The refusal of the U.S. oil producer to increase the production giving the excuse that any heavy investment in the production will be heavy on their finance and will take time, 8 months to be at the peak of production and for them this war with Ukraine will be over and Russia will be back in business again. That was the thinking of the U.S. petrol community. On the other side, the OPEC did not want to be just a watcher on the wild side of the sidewalk, they wanted to cash on such trove that is coming and offered to them on golden plate, so they decided to reduce the production of their black gold period while using the same excuse and justification given the US petrol producers: the cost is tremendous and it is not worth to try it, so let reduce the output and increase their inputs of Petro-Dollars, Euro and Yen.
GLOBAL FINANCE AGAINST GLOBAL ENERGY MARKET !
Karin Kneissl is an #Austrian diplomat and politician. A Middle East expert, she was Minister of Foreign Affairs from 2017 to 2019.
In an excellent article published on the site https://lnkd.in/ecE-Hb8n, Karin Kneissl gives us her opinion on the confrontation between global #finance (led by the #USA) and the global #energy market (dominated by the #China and #OPEC+).
“On October 6, when the European Union (#EU) agreed to impose a cap on the price of #Russian oil as part of a new sanctions package against Moscow, 23 oil ministers from the OPEC + group of producing countries oil companies have declared themselves in favor of a sharp reduction in their joint production quota.
Their collective decision to cut production by around two million barrels of oil per day has provoked strong reactions in the USA in particular, and there have even been talks of “declaring war”. The EU feels cheated as OPEC+ production cuts could drive up fuel prices and ease their eight sanctions plans. OPEC and ten non-OPEC energy producers – including #Russia – have been coordinating their production policy since December 2016.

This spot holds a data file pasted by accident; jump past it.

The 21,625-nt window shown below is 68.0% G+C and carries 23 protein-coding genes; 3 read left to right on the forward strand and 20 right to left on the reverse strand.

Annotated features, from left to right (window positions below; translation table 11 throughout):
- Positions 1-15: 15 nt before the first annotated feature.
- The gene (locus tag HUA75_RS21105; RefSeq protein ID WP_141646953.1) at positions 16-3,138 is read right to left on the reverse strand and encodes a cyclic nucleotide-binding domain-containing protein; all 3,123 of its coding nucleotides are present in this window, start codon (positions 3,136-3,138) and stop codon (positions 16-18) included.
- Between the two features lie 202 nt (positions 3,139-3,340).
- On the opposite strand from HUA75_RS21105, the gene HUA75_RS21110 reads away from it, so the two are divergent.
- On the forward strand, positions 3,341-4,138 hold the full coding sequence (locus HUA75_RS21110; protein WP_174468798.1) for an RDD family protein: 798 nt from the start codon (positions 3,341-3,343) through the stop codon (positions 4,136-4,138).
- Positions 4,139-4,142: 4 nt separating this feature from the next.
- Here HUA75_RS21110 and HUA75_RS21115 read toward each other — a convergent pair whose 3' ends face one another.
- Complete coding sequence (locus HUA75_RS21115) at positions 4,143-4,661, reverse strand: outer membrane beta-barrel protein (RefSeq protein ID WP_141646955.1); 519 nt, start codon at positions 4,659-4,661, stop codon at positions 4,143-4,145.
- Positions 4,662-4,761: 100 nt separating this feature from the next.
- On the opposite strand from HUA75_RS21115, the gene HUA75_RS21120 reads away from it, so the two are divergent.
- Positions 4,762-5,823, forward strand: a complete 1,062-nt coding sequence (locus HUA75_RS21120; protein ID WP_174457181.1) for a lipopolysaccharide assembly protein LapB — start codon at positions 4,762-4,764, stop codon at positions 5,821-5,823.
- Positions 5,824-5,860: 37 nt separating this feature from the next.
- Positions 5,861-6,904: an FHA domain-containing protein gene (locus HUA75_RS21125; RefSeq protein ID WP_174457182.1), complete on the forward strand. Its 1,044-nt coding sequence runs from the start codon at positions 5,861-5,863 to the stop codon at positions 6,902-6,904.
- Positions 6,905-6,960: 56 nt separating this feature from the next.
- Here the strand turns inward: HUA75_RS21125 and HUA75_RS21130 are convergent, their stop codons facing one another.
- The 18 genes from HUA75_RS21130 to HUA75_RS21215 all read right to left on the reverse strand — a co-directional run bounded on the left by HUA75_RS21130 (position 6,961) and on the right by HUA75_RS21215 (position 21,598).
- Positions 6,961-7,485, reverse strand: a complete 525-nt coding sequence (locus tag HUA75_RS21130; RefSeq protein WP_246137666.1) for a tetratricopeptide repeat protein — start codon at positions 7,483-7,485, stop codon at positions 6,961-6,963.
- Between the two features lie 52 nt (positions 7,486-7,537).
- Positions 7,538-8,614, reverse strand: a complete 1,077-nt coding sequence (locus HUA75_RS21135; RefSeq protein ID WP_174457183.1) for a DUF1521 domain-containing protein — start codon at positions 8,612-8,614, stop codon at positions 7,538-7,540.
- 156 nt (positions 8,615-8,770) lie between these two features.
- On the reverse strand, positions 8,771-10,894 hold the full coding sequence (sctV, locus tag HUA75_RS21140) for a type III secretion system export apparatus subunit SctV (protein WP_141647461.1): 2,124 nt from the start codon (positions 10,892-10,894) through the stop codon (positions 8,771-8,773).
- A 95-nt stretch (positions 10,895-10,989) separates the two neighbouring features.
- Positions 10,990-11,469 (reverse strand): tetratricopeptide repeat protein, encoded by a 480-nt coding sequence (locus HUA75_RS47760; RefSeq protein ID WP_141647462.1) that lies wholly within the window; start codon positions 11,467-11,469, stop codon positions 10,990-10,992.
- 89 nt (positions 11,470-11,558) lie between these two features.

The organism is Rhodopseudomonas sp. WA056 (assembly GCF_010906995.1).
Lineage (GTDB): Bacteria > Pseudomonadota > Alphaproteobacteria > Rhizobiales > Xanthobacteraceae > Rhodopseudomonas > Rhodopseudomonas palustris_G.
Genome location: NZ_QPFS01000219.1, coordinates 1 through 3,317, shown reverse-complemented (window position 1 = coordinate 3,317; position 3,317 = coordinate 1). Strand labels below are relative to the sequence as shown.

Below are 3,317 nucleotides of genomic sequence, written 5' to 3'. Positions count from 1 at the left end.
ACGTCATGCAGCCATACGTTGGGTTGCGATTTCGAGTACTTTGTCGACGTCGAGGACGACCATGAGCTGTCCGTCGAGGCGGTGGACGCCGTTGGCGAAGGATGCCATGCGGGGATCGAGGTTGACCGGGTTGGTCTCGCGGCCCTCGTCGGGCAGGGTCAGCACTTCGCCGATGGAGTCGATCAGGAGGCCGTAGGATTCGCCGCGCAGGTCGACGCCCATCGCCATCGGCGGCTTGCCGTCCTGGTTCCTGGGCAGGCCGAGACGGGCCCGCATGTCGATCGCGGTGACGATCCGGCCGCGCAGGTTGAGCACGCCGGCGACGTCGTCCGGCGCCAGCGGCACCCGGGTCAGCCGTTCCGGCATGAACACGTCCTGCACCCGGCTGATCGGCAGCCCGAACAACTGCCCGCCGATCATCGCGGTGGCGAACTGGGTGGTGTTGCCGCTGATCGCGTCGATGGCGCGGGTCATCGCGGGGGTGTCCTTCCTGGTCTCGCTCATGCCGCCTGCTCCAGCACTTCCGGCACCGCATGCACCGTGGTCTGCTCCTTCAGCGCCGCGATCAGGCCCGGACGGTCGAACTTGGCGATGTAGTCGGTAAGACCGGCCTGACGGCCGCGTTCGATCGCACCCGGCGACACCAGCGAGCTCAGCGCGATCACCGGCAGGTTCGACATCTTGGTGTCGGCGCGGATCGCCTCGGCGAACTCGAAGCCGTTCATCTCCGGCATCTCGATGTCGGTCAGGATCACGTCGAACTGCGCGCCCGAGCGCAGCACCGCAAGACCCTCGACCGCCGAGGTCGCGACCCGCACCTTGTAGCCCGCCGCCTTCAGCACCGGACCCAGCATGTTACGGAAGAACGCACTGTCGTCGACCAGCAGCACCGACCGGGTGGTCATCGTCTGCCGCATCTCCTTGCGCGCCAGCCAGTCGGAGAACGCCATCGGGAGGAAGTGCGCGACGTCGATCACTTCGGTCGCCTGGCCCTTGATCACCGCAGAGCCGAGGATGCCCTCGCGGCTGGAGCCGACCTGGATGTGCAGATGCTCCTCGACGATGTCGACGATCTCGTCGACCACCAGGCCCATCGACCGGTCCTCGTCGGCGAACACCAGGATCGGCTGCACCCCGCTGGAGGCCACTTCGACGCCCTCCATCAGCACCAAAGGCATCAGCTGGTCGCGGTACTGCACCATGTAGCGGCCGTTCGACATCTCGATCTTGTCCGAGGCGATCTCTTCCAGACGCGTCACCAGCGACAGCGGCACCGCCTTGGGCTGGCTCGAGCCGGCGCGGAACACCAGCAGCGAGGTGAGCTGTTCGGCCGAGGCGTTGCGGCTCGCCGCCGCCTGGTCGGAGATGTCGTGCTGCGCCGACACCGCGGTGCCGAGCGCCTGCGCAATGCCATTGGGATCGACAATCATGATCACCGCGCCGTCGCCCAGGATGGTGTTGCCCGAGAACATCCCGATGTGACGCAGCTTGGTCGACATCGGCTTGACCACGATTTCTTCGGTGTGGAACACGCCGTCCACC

Unlike the escapades in the oil market between 1973 and 1985, when there was little consensus among OPEC members and many had already written the organization’s obituaries – today, former rivals like Saudi Saudi Arabia and Russia manage to converge their interests.
To truly understand the crux of the conflict in #Ukraine – where a proxy war is raging – one must break the confrontation down this way: the US and its European allies, who represent and support the global financial sector, are essentially engaged in a battle against the energy sector.
Over the past 22 years, we have seen how easy it is for governments to print paper money. In 2022 alone, the Fed printed more notes than in its combined history. Energy, on the other hand, cannot be printed. And therein lies a fundamental problem for Washington: the commodities sector can outbid the financial sector.
Since the start of the military conflict in #Ukraine in February 2022, we have essentially watched the #Western-led financial sector wage its war against the Eastern-dominated #energy economy. The momentum will always be with the latter, because as stated above, unlike money, energy cannot be imprinted.
The volumes of oil and gas needed to replace Russian energy sources cannot be found on the world market in a year. And no commodity is more globalized than #oil. Any change in the oil market will always influence the global economy. “
Global Finance vs global energy: who will come out on top?
Global Finance against Global Energy Market !
There is more to the current struggle between the oil-consuming west and the oil-producing nations than meets the eye and it runs far deeper than the war in Ukraine …. Read more